The 90s were the Golden Era of dance music.
Music is always a funny thing to write about. Hell, musical taste is a funny thing to admit to. While I declare myself a hardcore Heavy Metal fan, of course my musical tastes are more varied than 80s Cock Rock or modern Heavy Metal. I’ve admitted before that as a kid, I listened to a lot of really embarrassing 90s TV soundtracks. As I reached my teenage years, I listened to a lot of Anime music and Japanese Visual Kei bands.
But there was a point in my life, probably in the early 90s and leading into my formative teenage years where I was really into a genre of music that I call Eurodance. I’m not sure if this is the official name, but it was the kind of music you’d hear on the albums ‘Pulse’, ‘Fired Up’ and the European ‘Dancemania’ albums, which later inspired the kind of music you’d hear in the game Dance Dance Revolution. I used to run home from school, lock myself in my room, fire up KIIS FM, and hope my favorite Eurodance songs were blaring through the Hi-Fi.
So get that ‘obligatory rap in the middle of the dance song’ jam out, fire up your drum machine, and get ready to synth out with me. Because today on PopLurker, we’re counting down our Top 5 Best Eurodance Songs of the 90s!
5) Rhythm is a Dancer by Snap!
There’s something magical about 90s dance music where it always sounds like it’s nighttime in a futuristic world. ‘Rhythm is a Dancer’ by Snap! was the forefront of that sound. It solidified the genre and it was a song I was always excited to hear when it came on the radio. At some point in their career, as with many of those sort of ‘composed dance troupes’ of the time, the ladies in the band were replaced and out came a new single called ‘Welcome to Tomorrow‘. And while catchy, it just didn’t have the same magic that ‘Rhythm is a Dancer’ had.
4) Rhythm of the Night by Corona
Funny that I mentioned 90s dance songs sounding like they take place at night– because ‘Rhythm of the Night’ zeroes into just that. Ultimately, these songs are likely all about sex and clubbing, but hell, we didn’t know that as kids! It was just fun to dance! There’s something to this song that has that kind of ‘seize the day’ vibe to it, which makes it super memorable on our list.
3) Do It All Night by E-Rotic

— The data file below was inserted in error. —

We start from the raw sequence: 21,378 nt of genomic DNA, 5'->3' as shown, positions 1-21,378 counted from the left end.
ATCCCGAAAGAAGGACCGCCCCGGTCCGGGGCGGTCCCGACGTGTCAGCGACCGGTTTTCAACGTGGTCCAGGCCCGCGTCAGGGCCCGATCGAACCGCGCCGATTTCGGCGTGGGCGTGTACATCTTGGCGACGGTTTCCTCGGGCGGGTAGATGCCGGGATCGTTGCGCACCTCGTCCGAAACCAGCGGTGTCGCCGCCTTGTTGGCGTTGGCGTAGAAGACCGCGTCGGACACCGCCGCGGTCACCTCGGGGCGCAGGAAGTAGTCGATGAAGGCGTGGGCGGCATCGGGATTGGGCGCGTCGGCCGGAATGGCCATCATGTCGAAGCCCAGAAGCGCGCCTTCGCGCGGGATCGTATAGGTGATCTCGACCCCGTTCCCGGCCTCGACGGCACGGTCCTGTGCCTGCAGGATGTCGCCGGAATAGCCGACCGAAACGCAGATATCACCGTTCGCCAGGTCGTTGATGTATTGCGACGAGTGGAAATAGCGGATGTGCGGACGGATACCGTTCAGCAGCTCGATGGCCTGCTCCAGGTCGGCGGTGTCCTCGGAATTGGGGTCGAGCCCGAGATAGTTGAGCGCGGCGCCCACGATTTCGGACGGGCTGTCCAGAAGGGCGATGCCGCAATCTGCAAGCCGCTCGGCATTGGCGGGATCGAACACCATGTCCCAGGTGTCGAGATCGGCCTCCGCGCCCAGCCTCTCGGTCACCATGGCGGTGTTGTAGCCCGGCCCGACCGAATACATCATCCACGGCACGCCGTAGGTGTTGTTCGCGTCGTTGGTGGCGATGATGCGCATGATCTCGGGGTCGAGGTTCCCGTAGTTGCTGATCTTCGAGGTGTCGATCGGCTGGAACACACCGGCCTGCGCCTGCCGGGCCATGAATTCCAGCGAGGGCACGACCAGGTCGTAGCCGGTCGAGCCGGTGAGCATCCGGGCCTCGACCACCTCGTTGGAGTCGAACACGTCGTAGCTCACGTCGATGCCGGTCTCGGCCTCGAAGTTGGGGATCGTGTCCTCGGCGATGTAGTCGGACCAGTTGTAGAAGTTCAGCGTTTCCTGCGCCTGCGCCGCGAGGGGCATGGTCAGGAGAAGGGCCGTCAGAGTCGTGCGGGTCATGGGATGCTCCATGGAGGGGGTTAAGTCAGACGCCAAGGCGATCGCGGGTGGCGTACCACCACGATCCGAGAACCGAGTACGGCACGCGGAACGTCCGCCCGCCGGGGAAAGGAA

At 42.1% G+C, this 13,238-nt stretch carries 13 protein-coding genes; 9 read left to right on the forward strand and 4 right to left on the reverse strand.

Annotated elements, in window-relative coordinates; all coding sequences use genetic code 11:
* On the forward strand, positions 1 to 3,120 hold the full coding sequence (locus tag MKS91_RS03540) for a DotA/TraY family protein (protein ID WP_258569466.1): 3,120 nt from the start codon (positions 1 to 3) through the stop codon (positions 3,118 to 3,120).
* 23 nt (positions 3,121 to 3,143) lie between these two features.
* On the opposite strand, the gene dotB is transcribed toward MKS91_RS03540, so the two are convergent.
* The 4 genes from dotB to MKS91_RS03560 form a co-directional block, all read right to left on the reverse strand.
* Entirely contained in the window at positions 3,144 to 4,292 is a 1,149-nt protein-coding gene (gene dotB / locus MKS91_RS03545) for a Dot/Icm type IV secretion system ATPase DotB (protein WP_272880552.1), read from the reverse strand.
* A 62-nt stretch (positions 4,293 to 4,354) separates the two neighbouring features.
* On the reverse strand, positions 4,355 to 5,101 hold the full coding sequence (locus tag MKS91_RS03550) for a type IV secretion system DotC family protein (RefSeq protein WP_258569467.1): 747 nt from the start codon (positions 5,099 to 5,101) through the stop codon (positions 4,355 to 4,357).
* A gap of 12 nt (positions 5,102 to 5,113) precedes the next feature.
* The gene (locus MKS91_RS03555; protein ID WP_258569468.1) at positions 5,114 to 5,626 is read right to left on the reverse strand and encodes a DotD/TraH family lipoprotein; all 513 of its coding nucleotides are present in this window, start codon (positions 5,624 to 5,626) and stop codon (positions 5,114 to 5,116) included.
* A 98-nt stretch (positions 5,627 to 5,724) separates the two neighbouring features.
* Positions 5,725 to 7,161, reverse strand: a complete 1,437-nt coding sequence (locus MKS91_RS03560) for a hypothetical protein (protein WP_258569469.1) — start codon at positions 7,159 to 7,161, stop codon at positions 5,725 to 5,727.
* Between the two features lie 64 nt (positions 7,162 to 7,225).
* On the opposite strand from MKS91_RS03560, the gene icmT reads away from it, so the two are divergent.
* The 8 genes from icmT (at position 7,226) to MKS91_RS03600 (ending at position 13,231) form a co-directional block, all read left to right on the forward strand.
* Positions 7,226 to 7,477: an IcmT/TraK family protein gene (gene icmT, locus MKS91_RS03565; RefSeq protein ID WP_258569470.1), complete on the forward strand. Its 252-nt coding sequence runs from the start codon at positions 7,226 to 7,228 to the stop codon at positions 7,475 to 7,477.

E-Rotic is one of those strange bands that only could have come out of Europe. But I swear this song was on the radio here in the US and I remember hearing it all the time. E-Rotic has been described as porn in music form because all of their songs are about well…banging. With song titles such as ‘Max Don’t Have Sex With Your Ex‘, ‘Willy Use a Billy Boy’, ‘Oh Nick Please Not So Quick‘, ‘In The Heat of the Night‘, ‘Kiss Me‘, ‘Temple of Love‘ and more, E-Rotic was segued to become a Dance Dance Revolution staple musical act as well!
And on a side note…the blonde singer. Just yowza.
2) Boys by Smile.DK
Boys by Smile.DK was one of the few Eurodance songs that I know I heard on US radio that would later be heard in Dance Dance Revolution. Now, while this is most definitely not a DDR countdown, ‘Boys’ by Smile.DK was another song that solidified that 90s dance sound in the pop direction. It strayed from the ‘night in the club’ sound that so many other musical acts had going for them and brought something fresh to the ears.
Even if their breakout song Butterfly, which is arguably the oldest music video on YouTube never made it to US radio.
1) Be My Lover by La Bouche
You know how the rest of it goes.
‘Be My Lover’ by La Bouche is the ultimate winner in 90s Eurodance songs. It has everything going for it. It sounds like nighttime. There’s a rap breakdown in the middle of the song. The singer is soulful and sexy. And it has a buildup that just makes you want to sing it too loudly. Additionally, La Bouche is not a total one hit wonder. The band’s other hit ‘Sweet Dreams‘ is an excellent contender, and La Bouche turned out to be one of the strongest Eurodance musical acts of the 90s. Unfortunately, lead singer Melanie Thornton passed away in 2001 when she was the victim of a plane crash.
What is Love by Haddaway
Because come on– duh.